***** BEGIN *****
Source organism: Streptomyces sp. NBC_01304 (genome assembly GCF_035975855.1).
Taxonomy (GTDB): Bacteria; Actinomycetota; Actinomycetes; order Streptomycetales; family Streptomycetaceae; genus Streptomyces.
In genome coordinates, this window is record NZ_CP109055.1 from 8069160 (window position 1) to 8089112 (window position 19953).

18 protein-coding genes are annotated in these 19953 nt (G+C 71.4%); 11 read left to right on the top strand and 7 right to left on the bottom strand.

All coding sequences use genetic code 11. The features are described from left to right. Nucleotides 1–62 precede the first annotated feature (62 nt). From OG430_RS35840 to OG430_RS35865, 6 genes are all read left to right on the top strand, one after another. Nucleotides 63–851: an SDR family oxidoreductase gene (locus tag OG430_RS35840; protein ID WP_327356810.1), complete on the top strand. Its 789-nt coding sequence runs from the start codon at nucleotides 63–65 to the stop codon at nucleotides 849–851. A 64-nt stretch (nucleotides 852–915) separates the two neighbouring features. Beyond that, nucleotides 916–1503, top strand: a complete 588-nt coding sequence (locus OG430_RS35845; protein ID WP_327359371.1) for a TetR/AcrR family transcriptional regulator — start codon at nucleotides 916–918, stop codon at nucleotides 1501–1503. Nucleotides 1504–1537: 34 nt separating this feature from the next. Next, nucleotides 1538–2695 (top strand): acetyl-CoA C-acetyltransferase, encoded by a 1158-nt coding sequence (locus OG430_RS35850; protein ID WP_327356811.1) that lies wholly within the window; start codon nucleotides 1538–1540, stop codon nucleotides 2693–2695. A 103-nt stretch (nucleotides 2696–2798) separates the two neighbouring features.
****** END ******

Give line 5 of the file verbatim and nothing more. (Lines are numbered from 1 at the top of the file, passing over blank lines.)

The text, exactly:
All coding sequences use genetic code 11. The features are described from left to right. Nucleotides 1–62 precede the first annotated feature (62 nt). From OG430_RS35840 to OG430_RS35865, 6 genes are all read left to right on the top strand, one after another. Nucleotides 63–851: an SDR family oxidoreductase gene (locus tag OG430_RS35840; protein ID WP_327356810.1), complete on the top strand. Its 789-nt coding sequence runs from the start codon at nucleotides 63–65 to the stop codon at nucleotides 849–851. A 64-nt stretch (nucleotides 852–915) separates the two neighbouring features. Beyond that, nucleotides 916–1503, top strand: a complete 588-nt coding sequence (locus OG430_RS35845; protein ID WP_327359371.1) for a TetR/AcrR family transcriptional regulator — start codon at nucleotides 916–918, stop codon at nucleotides 1501–1503. Nucleotides 1504–1537: 34 nt separating this feature from the next. Next, nucleotides 1538–2695 (top strand): acetyl-CoA C-acetyltransferase, encoded by a 1158-nt coding sequence (locus OG430_RS35850; protein ID WP_327356811.1) that lies wholly within the window; start codon nucleotides 1538–1540, stop codon nucleotides 2693–2695. A 103-nt stretch (nucleotides 2696–2798) separates the two neighbouring features.